This post was co-authored by Forbes Tompkins, an intern with WRI's Climate and Energy Program.
This post is part of WRI's "Extreme Weather Watch" series, which explores the link between climate change and extreme events. Read our other posts in this series.
The summer of 2012 is poised to go down as a record-breaker. (And no, we’re not talking about the Olympics).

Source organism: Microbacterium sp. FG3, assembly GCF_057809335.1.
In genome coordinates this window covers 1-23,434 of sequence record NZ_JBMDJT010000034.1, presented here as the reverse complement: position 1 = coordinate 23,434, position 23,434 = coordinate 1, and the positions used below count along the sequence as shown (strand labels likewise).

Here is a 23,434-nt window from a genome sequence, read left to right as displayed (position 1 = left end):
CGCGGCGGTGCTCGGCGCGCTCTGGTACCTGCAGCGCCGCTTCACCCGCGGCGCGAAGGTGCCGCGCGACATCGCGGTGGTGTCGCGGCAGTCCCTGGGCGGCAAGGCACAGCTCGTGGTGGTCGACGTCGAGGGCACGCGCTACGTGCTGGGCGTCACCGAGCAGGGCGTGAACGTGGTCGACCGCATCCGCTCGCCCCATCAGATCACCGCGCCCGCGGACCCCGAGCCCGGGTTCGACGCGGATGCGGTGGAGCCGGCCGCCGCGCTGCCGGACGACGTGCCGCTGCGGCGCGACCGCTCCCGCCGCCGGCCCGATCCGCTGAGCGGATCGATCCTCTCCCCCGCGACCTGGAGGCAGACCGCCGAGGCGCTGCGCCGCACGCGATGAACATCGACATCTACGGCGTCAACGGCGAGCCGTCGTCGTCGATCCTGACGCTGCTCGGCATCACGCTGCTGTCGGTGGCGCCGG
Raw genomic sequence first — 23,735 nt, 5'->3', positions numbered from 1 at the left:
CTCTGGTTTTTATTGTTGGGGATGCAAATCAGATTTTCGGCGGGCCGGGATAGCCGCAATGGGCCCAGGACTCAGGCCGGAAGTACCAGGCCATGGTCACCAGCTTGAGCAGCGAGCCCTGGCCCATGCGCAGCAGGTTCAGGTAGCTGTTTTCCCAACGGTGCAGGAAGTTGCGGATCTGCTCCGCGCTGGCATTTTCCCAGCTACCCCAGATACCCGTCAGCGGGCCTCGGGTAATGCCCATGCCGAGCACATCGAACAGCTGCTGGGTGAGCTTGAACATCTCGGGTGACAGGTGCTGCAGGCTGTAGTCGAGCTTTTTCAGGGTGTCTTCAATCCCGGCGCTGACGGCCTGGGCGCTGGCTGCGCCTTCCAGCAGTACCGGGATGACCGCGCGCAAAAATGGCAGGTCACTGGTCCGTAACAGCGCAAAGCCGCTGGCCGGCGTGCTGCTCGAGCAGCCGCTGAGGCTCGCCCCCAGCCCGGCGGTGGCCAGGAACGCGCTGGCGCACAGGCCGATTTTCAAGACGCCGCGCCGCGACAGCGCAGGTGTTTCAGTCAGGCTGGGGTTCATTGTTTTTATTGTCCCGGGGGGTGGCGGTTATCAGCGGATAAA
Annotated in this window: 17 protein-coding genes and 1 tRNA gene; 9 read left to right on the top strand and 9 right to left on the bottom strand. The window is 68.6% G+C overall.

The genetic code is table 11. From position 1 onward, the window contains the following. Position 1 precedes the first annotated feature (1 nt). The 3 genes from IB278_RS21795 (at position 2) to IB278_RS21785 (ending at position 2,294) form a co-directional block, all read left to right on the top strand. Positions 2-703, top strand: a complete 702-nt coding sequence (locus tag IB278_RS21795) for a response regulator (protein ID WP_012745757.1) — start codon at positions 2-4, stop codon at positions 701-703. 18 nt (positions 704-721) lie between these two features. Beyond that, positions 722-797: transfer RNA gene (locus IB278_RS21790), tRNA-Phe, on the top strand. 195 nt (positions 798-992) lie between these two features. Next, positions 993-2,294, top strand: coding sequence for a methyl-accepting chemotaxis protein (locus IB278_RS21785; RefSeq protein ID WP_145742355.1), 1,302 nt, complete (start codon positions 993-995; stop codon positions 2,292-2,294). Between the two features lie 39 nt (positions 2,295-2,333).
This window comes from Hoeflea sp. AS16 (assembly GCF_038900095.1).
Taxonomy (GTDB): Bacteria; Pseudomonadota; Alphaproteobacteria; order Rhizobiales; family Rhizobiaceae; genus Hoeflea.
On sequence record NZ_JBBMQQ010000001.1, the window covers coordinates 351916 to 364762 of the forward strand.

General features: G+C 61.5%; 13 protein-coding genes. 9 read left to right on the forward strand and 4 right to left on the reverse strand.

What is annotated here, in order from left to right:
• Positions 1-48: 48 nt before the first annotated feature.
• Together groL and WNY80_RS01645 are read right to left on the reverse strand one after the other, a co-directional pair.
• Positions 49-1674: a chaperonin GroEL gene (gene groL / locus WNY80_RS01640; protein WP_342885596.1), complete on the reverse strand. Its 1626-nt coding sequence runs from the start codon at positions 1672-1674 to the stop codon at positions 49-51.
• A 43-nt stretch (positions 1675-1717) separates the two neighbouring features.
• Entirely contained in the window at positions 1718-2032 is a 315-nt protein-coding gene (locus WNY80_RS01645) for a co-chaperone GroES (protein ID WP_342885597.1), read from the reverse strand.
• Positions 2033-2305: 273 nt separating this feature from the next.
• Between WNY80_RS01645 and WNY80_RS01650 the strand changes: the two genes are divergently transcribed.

Extreme weather and climate events continue to make headlines throughout the United States. Last month marked the end of the warmest 12-month period the nation has ever recorded. The National Oceanic and Atmospheric Administration (NOAA) recently declared July to be the hottest month ever in the United States since the government began recording temperatures in 1895. And already, 2012 has seen more temperature records tied or broken than in all of 2011, a year with an unprecedented 14 extreme weather events in the United States, each causing more than $1 billion in damages.